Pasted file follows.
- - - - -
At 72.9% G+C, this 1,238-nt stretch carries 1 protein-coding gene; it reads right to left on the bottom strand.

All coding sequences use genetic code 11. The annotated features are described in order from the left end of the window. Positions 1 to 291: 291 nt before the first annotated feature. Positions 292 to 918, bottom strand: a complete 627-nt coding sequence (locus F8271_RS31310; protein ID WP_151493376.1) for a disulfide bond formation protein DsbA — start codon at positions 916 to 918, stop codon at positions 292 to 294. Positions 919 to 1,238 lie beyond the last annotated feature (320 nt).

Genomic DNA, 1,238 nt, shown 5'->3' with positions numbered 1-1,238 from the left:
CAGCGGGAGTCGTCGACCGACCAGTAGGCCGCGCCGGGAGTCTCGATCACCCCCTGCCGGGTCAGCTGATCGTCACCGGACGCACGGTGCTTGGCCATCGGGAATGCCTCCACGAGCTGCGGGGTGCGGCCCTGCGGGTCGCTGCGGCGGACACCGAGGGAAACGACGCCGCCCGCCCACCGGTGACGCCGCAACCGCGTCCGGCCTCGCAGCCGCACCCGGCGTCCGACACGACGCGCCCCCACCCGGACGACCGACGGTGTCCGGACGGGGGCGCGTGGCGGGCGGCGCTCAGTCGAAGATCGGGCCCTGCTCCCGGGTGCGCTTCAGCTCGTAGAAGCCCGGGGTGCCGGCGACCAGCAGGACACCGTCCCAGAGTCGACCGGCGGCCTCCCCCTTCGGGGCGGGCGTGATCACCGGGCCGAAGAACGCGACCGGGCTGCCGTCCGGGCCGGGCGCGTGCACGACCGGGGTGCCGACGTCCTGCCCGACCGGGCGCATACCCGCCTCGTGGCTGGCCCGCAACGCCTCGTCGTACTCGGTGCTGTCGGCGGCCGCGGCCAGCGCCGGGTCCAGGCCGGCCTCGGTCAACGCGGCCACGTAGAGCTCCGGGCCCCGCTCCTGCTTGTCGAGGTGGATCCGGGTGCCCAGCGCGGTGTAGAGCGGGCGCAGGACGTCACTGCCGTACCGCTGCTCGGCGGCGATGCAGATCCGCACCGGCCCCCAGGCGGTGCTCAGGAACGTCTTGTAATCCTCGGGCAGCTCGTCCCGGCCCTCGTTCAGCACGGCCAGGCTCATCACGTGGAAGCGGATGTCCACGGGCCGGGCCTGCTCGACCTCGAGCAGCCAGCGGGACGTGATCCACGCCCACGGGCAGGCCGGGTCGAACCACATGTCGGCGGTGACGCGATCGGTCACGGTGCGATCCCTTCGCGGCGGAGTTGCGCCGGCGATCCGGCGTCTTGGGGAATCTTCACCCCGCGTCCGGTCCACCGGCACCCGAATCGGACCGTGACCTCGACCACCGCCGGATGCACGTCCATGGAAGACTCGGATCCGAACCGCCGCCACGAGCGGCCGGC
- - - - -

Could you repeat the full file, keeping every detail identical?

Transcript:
At 72.9% G+C, this 1,238-nt stretch carries 1 protein-coding gene; it reads right to left on the bottom strand.

All coding sequences use genetic code 11. The annotated features are described in order from the left end of the window. Positions 1 to 291: 291 nt before the first annotated feature. Positions 292 to 918, bottom strand: a complete 627-nt coding sequence (locus F8271_RS31310; protein ID WP_151493376.1) for a disulfide bond formation protein DsbA — start codon at positions 916 to 918, stop codon at positions 292 to 294. Positions 919 to 1,238 lie beyond the last annotated feature (320 nt).

Genomic DNA, 1,238 nt, shown 5'->3' with positions numbered 1-1,238 from the left:
CAGCGGGAGTCGTCGACCGACCAGTAGGCCGCGCCGGGAGTCTCGATCACCCCCTGCCGGGTCAGCTGATCGTCACCGGACGCACGGTGCTTGGCCATCGGGAATGCCTCCACGAGCTGCGGGGTGCGGCCCTGCGGGTCGCTGCGGCGGACACCGAGGGAAACGACGCCGCCCGCCCACCGGTGACGCCGCAACCGCGTCCGGCCTCGCAGCCGCACCCGGCGTCCGACACGACGCGCCCCCACCCGGACGACCGACGGTGTCCGGACGGGGGCGCGTGGCGGGCGGCGCTCAGTCGAAGATCGGGCCCTGCTCCCGGGTGCGCTTCAGCTCGTAGAAGCCCGGGGTGCCGGCGACCAGCAGGACACCGTCCCAGAGTCGACCGGCGGCCTCCCCCTTCGGGGCGGGCGTGATCACCGGGCCGAAGAACGCGACCGGGCTGCCGTCCGGGCCGGGCGCGTGCACGACCGGGGTGCCGACGTCCTGCCCGACCGGGCGCATACCCGCCTCGTGGCTGGCCCGCAACGCCTCGTCGTACTCGGTGCTGTCGGCGGCCGCGGCCAGCGCCGGGTCCAGGCCGGCCTCGGTCAACGCGGCCACGTAGAGCTCCGGGCCCCGCTCCTGCTTGTCGAGGTGGATCCGGGTGCCCAGCGCGGTGTAGAGCGGGCGCAGGACGTCACTGCCGTACCGCTGCTCGGCGGCGATGCAGATCCGCACCGGCCCCCAGGCGGTGCTCAGGAACGTCTTGTAATCCTCGGGCAGCTCGTCCCGGCCCTCGTTCAGCACGGCCAGGCTCATCACGTGGAAGCGGATGTCCACGGGCCGGGCCTGCTCGACCTCGAGCAGCCAGCGGGACGTGATCCACGCCCACGGGCAGGCCGGGTCGAACCACATGTCGGCGGTGACGCGATCGGTCACGGTGCGATCCCTTCGCGGCGGAGTTGCGCCGGCGATCCGGCGTCTTGGGGAATCTTCACCCCGCGTCCGGTCCACCGGCACCCGAATCGGACCGTGACCTCGACCACCGCCGGATGCACGTCCATGGAAGACTCGGATCCGAACCGCCGCCACGAGCGGCCGGC